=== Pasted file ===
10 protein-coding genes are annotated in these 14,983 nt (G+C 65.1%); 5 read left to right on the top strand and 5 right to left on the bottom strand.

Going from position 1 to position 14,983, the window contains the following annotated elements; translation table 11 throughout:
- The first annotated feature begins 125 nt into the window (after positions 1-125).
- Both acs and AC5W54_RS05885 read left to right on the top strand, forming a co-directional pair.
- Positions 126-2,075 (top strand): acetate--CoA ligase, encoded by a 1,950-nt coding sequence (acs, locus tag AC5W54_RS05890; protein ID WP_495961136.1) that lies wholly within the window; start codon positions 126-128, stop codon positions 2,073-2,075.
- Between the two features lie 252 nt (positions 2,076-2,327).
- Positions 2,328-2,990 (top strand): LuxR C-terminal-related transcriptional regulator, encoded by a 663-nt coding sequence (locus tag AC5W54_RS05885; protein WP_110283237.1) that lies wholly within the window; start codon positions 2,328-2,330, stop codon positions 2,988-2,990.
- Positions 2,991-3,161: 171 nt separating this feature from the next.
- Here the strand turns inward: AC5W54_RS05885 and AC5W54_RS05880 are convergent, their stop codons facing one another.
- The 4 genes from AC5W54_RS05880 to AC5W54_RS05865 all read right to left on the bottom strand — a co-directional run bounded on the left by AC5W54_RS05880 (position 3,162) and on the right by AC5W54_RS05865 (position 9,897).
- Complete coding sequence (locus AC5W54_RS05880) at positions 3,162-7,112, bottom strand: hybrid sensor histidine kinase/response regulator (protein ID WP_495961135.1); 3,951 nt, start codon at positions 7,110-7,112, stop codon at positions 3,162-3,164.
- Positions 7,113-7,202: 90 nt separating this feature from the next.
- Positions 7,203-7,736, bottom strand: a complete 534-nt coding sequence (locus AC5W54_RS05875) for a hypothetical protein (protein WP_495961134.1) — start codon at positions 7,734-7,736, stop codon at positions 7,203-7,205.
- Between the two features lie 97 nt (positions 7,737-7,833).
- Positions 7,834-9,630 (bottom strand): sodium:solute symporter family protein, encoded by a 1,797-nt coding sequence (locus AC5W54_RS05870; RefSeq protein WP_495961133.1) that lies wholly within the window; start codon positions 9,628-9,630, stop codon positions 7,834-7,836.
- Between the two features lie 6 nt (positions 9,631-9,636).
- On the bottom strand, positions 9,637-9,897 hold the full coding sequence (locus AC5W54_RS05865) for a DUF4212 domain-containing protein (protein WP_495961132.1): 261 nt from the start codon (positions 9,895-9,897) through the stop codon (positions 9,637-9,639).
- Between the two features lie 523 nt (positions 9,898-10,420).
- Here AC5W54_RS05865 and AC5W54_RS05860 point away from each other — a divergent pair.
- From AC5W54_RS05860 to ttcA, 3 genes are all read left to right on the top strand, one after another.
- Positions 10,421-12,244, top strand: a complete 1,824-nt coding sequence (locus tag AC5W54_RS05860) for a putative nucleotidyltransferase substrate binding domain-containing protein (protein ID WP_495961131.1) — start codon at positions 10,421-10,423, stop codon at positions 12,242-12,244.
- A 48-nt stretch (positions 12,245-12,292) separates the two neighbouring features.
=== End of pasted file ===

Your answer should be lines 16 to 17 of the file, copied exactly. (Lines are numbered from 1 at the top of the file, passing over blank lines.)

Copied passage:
- Between the two features lie 6 nt (positions 9,631-9,636).
- On the bottom strand, positions 9,637-9,897 hold the full coding sequence (locus AC5W54_RS05865) for a DUF4212 domain-containing protein (protein WP_495961132.1): 261 nt from the start codon (positions 9,895-9,897) through the stop codon (positions 9,637-9,639).